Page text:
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My Son With a Disability Deserves the Same Opportunities as Everyone

My Son With a Disability Deserves the Same Opportunities as Everyone

Twenty four years ago my son, Jacob, was born with hydrocephalus, or water on the brain. After several surgeries, doctors told us Jacob would be living with both physical and intellectual disabilities. They also told us not to expect much of Jacob in terms of his ability to participate in civic life, community life and in work. And they plunged us into what I now call the “The Tyranny of Low Expectations.”

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Employment & Multiple Sclerosis

Employment & Multiple Sclerosis

MS affects more than 2.3 million worldwide.

If you have met one person with multiple sclerosis (MS), than you have met one person with MS — as no two people’s experiences are the same. MS is an unpredictable, often disabling disease of the central nervous system that disrupts the flow of information within the brain, and between the brain and body. Symptoms vary from person to person and range from numbness and tingling, to walking difficulties, fatigue, dizziness, pain, depression, blindness and paralysis. The progress, severity and specific symptoms of MS in any one person cannot yet be predicted.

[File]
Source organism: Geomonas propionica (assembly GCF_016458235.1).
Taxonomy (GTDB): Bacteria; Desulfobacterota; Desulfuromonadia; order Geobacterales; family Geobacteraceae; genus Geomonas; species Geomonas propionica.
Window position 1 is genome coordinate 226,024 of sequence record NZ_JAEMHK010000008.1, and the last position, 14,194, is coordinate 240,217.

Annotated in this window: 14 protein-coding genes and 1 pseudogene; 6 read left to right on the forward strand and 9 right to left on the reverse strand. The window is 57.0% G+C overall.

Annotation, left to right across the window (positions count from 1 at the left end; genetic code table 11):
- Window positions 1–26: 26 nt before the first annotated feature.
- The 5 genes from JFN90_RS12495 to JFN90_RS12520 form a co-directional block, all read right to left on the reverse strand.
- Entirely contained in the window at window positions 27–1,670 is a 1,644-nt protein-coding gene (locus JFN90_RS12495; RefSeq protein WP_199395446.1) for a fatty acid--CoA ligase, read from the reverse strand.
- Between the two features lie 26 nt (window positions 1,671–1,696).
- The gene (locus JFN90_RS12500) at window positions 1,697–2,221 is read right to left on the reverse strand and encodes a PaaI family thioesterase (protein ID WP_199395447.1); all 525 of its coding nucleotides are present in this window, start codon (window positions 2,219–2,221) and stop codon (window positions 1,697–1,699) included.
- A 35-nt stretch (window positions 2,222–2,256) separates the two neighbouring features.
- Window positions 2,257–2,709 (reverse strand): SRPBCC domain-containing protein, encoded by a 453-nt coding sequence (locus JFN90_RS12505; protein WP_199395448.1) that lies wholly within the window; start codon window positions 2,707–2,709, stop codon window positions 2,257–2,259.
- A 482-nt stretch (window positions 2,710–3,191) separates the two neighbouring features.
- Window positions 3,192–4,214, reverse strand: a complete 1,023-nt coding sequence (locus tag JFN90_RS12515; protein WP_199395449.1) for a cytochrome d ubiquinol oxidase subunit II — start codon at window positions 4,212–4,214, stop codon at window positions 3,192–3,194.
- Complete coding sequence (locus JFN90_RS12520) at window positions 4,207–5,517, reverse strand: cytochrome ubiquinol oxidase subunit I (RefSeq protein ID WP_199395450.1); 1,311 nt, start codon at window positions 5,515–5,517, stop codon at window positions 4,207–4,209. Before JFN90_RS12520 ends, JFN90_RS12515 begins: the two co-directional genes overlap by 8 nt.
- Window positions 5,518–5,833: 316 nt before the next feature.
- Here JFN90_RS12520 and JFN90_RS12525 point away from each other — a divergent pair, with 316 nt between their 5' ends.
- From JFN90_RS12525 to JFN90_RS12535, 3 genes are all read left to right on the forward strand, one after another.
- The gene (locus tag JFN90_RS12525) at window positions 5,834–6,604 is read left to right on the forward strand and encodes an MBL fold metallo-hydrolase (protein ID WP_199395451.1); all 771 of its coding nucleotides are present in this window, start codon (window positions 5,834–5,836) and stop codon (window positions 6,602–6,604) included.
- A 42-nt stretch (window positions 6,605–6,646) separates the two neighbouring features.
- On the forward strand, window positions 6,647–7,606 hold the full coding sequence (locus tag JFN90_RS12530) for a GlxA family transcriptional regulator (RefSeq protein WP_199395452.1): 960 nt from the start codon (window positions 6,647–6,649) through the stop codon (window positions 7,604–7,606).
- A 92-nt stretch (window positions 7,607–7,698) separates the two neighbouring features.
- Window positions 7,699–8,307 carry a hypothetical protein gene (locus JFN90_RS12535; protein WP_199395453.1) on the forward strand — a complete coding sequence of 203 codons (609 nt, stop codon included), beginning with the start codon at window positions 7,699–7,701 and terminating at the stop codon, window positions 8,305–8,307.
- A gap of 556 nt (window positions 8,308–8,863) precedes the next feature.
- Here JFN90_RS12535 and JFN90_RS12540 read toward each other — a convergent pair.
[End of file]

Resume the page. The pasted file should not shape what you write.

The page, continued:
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Recruiting People with Disabilities: Accessibility vs. Accommodation – Does the Difference Matter?

Recruiting People with Disabilities: Accessibility vs. Accommodation – Does the Difference Matter?

We know that we need to provide accommodations for individuals with disabilities in the application process, but how about accessibility? Is it really necessary to go that far?

Consider the following example. To make a restroom accessible, we would want to make it large enough for a wheelchair and provide handrails. We would adjust the toilet roll holder to the proper height and install automatic flushing. We might even provide a button to the side of door, to make it easier to open.

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